Ralph Lauren might not have visited UConn Stamford in person, but he’s there – along with Gloria Vanderbilt, Liz Claiborne, and Calvin Klein.
Students can find them in the old gymnasium in the heart of campus, alongside designers from LOFT, Charter Club, and Chaps, on the labels of shirts, pants, skirts, and dresses that are for the taking as part of Husky Clothing for All.
Started in 2018 as Dress for Success through the efforts of a student club, organizers quickly partnered with Stamford’s Center for Career Development to provide students professional clothing to wear outside the classroom for job interviews, internships, or other typically adult endeavors, says sociologist Laura Bunyan, an associate professor-in-residence who was the club’s advisor and who continues to run the program.
Over two days in the week that preceded the biannual career fair, students would rummage tables to put together an outfit, while workshops to develop an elevator pitch and critique resumes prepared them for employers’ queries, she says.
Then, Bunyan noticed students needed more than just suits and jackets. People started asking for everyday wear like jeans, coats, boots, sweaters, and sweatshirts, she says, and the dress clothing that fell out of fashion among the masses during the pandemic wasn’t as necessary.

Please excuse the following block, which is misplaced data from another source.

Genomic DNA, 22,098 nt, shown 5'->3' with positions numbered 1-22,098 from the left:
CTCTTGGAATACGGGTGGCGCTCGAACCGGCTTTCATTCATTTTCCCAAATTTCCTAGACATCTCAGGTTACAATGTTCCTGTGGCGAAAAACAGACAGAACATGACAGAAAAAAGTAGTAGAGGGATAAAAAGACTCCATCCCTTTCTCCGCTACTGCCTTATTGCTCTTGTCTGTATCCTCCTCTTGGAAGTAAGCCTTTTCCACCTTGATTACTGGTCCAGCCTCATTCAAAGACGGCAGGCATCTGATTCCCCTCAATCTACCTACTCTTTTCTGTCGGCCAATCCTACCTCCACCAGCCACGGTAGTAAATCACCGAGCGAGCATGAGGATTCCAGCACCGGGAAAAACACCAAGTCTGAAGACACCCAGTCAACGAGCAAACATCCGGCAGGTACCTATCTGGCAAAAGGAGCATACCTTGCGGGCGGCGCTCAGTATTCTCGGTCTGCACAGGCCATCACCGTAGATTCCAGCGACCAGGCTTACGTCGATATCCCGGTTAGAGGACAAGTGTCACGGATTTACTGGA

“I don’t even dress up as much anymore,” she says.
Around the same time, Bunyan and one of her sociology classes started a pop-up food pantry on campus, which later became part of the University-wide Husky Harvest initiative, giving her access to student workers and experience sourcing product.
“Students in general need social support like access to food and free and reduced-cost textbooks,” Bunyan says. “Clothing is expensive and in their time at UConn Stamford, they change sizes and shapes and encounter situations, like new jobs, where they need to step up their wardrobes. We’re just trying to break down barriers so they can access things that will enrich their lives.”
With a dedicated student worker in spring 2023, Dress for Success became Husky Clothing for All and opened a few hours a week. This academic year, it boasts a handful of workers and is open 15 hours a week Monday through Thursday.
“Yes, Fairfield County is one of the wealthiest in the country, but there’s also extreme poverty here,” Bunyan says. “There’s insecurity at all levels in all the towns around here, but especially in the schools. People don’t always think of college students as needing help because they are privileged in a lot of ways. But also in a lot of ways, they need help more than any of us.”
Karlie Krasowski ’27 (CLAS) says she doesn’t own a single piece of professional clothing, nor does Tiarra Shaw ’27 (ACES).
The only reason Jaret Jimpikit ’27 (ENG) has a shirt and tie is because he’s attended his fair share of quinceañaras, and Nicolas Roman ’27 (ENG) dresses for church.